Global capital targeting real estate fell for the first time since 2011, according to Cushman & Wakefield's annual Great Wall of Money report.
The report, released alongside the Tuesday launch of the MIPIM real estate exhibition in Cannes, detailed changes in the investment environment that led to the first year-on-year drop in debt and equity targeting the asset class in six years. By year-end 2016, the “wall of money” decreased 2 percent to $435 billion.
However, 2017's capital levels are the second-highest on record, the Chicago-based advisory services firm said.
The year-on-year decrease stems from a drop in commercial real estate debt issuance compared with 2016. Because the average loan-to-value target has shrunk from 53 percent a year ago to 50 percent, Cushman & Wakefield estimated the available debt shrank from $234 billion to $219 billion.
“Banks and alternative lenders saw a large rise in new debt origination from 2014-2016, but this trend appears to have moderated in 2016 alongside a slowdown in investment transaction volumes,” the report said.
In another first, Cushman & Wakefield found that more capital is targeting the Asia-Pacific region than Europe, the Middle East and Africa, which reflects “the maturity and growth of opportunities across the region as well as attractive long term return prospects.”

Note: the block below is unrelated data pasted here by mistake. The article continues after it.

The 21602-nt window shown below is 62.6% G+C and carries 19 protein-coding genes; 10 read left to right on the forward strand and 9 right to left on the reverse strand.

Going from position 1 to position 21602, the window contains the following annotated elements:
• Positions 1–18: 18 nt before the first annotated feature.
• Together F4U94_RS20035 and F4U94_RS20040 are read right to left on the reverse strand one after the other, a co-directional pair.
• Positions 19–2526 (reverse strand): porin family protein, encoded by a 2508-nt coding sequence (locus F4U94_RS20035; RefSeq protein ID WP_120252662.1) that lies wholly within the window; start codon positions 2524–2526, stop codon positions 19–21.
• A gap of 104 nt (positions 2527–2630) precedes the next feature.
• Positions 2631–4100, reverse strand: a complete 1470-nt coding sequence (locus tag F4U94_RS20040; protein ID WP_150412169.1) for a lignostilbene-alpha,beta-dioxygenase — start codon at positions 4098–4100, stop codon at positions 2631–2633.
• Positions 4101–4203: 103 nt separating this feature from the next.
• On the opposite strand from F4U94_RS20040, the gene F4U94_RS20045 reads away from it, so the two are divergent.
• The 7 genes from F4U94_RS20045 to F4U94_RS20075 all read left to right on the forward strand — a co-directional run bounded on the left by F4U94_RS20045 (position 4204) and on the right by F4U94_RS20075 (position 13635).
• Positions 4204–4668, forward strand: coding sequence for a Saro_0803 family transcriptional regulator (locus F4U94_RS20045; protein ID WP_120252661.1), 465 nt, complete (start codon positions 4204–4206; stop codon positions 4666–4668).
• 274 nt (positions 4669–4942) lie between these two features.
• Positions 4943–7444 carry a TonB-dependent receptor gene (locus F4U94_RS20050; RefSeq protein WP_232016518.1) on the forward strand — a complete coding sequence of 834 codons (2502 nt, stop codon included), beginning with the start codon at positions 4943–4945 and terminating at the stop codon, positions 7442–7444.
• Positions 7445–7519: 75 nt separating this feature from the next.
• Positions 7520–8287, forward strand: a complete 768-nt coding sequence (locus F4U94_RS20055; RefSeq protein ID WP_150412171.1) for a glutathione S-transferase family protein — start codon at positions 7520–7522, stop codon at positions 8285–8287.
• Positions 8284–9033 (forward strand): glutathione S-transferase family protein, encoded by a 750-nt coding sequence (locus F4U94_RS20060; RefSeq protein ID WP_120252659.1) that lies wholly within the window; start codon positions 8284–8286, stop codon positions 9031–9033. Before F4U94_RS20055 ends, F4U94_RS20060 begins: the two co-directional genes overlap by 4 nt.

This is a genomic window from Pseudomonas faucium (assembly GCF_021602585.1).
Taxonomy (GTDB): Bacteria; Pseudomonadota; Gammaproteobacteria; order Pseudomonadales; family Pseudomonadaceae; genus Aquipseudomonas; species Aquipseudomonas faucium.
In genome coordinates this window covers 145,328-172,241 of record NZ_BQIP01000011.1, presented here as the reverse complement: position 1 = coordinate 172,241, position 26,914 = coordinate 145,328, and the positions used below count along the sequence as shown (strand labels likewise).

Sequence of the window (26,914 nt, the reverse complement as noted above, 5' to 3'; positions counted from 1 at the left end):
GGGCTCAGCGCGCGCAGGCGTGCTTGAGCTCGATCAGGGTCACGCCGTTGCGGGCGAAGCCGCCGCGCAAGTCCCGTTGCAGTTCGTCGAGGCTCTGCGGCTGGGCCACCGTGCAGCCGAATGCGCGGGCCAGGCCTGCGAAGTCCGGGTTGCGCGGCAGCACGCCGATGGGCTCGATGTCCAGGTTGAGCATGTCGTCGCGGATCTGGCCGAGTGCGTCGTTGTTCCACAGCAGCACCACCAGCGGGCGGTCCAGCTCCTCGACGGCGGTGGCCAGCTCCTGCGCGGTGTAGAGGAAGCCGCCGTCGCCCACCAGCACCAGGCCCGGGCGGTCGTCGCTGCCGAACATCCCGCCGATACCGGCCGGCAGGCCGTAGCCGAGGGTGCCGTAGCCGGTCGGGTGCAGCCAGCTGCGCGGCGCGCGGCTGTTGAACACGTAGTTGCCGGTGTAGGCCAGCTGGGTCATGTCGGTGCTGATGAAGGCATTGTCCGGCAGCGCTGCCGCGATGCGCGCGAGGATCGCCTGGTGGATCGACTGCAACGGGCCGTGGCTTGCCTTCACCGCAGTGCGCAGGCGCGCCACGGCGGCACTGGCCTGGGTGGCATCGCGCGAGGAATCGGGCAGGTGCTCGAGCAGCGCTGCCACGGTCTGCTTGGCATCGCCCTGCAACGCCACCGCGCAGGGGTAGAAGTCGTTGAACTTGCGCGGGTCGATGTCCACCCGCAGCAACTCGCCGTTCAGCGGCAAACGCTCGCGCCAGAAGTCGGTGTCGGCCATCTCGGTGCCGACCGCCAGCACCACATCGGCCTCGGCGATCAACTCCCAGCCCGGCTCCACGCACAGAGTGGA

US-dollar-denominated capital targeting EMEA decreased 9 percent to $130 billion in 2016, while the Americas increased 2 percent to $173 billion and APAC grew to $132 billion. However, the firm said the drop in EMEA capital in 2017 was a reflection of the US strong dollar; when viewed in terms of euros, available equity was flat between 2016 and 2017.
“Europe continues to show strong signs of recovery and economic growth, which should continue to support allocations to the region,” the report said.
By country, the US remained the most targeted investment market for 2017, with China retaining its second-place ranking and the UK in third.
The report also noted that against the backdrop of a later market cycle, the amount of new equity that funds in market are currently seeking to raise is down 19 percent globally, with funds focused on the Americas and EMEA leading the decline.
“The reduction in new equity raisings is not a surprise as funds seek to focus on deploying capital against the backdrop of strong competition and scarcity of product,” the report said.